I’ve been in Haiti for only 2 weeks and invited a friend over to my apartment after being in front of my laptop for a tiring day of working on various projects. We were in my kitchen drinking a couple of brewskies (Prestige Beer) and cracking jokes. It was very quiet, and all of a sudden the building went through a very brief, but powerful series of jolts, and I thought my downstairs neighbor had dropped something REALLY HUGE on the ground. The building literally went “Goudougoudou goudougoudou”!
My friend and I looked at each other with worried looks as we instinctively realized we had just experienced a tremor. Having rushed here after the earthquake of January, 2010, I had felt much more powerful and longer aftershocks, so all I could think to myself was “This is still happening?”
We went up to the window, looked out, and could hear people all over the neighborhood saying things like “Li pase, li pase” [It passed, it passed”]. People were also very calmly streaming out of their homes, cell phones in hand, determined not to be indoors for whatever mother nature might have in store for us next.
My friend had a terrible experience during the quake in 2010, losing his mother and multiple friends, and all of a sudden (and understandably) felt extremely uncomfortable in my third floor apartment. However, he was the brave one, as many friends of mine refuse to come upstairs, and insist we conduct meetings in the parking lot below. As I took phone calls, and updated my Twitter and Facebook statuses, he politely, and patiently waited by the kitchen window, as his eyes quietly pleaded “Pascal, let’s go!”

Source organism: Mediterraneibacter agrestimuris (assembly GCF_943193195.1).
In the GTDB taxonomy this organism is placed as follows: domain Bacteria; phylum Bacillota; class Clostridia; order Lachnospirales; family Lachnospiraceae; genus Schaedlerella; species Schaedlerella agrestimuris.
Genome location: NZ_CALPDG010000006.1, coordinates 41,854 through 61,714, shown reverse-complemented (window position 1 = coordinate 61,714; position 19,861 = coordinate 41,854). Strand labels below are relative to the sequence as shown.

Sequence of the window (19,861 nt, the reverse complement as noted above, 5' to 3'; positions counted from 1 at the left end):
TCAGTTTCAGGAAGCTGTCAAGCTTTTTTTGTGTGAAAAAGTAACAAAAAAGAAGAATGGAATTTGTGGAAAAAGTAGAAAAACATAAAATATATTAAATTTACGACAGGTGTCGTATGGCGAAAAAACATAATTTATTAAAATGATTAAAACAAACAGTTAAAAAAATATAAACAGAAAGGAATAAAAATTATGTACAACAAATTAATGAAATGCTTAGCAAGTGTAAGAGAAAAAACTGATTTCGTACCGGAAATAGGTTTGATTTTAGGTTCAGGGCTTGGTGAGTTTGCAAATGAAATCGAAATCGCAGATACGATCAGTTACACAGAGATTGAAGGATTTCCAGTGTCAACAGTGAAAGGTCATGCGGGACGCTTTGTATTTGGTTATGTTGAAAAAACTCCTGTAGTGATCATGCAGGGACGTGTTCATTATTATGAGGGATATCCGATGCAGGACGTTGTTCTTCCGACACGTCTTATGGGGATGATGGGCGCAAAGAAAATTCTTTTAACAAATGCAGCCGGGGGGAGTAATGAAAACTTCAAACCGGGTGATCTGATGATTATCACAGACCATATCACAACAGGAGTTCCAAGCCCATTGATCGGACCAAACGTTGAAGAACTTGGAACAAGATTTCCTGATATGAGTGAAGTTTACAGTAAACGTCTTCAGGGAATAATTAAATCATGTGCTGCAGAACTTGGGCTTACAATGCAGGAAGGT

I did not experience the earthquake on January 12, 2010, and didn’t feel the same kind of urgency he was obviously feeling. I was the crazy Diaspora, who didn’t mind living on the third floor of a building in Port-au-Prince. I can only imagine what it felt to be violently jostled around for 45 long seconds, only to witness massive death, dismemberment, and destruction...if you survived! What my friend and other Haitians who went through this know, either subconsciously or otherwise, is that buildings that did go down in the 2010 quake, did so in only the first few seconds of the ground shaking. What do I know. I’ve never been in a crumbling building, nor experience a building collapse in front of my face...my apartment survived the 2010 quake and seems solid enough.
Last night’s 3.5 tremor which may be laughable to Californians, or the Japanese, hits a raw nerve for Haitians who have been through one of the most destructive temblors of all time. Although it happened over three years ago, the earthquake is ever present, and has forever changed the Haitian psyche. The other day I walked into a supermarket undergoing renovations. The cashiers were very uncomfortable, and jumped every time a jackhammer sent vibrations through the building. To this day, overhearing various conversations in public places, and on public transportation, you often hear someone referring to the earthquake, either directly or indirectly; “This weather is just like the day of the earthquake.”, “I used to do so and so before the earthquake.”, “So and so doesn’t speak to me any more since the earthquake.” etc… Nowadays, I even find myself jumping at any strong vibrations, or listening intently to suspicious noises.
As I put the final touches on my post-tremor Facebook and Twitter communications, I turned around and found that my friend had had enough of being so far off the ground, had left the apartment, and was waiting for me downstairs by the car. As I drove him home, I realized that hundreds of people had left their dwellings, and were simply out in the street to avoid being indoors. There was no panic in the air, but going outside was the simple routine people seemed to have come up with to cope with these tremors, which although infrequent, have now become part of everyday life in Port-au-Prince.
Pascal (CoolP) Antoine
Minor earthquake – Haiti Region on February 26, 2013
Tremor shakes Haitian capital, sends people running to streets; no damage reported